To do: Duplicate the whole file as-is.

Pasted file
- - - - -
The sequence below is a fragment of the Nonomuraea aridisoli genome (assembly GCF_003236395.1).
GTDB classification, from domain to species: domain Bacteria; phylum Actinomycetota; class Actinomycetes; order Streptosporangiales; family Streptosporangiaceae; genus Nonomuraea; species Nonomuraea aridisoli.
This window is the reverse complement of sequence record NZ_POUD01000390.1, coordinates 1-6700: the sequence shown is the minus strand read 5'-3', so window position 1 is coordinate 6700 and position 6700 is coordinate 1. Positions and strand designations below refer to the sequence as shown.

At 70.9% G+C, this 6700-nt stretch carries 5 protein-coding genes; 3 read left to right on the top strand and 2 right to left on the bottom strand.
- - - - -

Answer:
The sequence below is a fragment of the Nonomuraea aridisoli genome (assembly GCF_003236395.1).
GTDB classification, from domain to species: domain Bacteria; phylum Actinomycetota; class Actinomycetes; order Streptosporangiales; family Streptosporangiaceae; genus Nonomuraea; species Nonomuraea aridisoli.
This window is the reverse complement of sequence record NZ_POUD01000390.1, coordinates 1-6700: the sequence shown is the minus strand read 5'-3', so window position 1 is coordinate 6700 and position 6700 is coordinate 1. Positions and strand designations below refer to the sequence as shown.

At 70.9% G+C, this 6700-nt stretch carries 5 protein-coding genes; 3 read left to right on the top strand and 2 right to left on the bottom strand.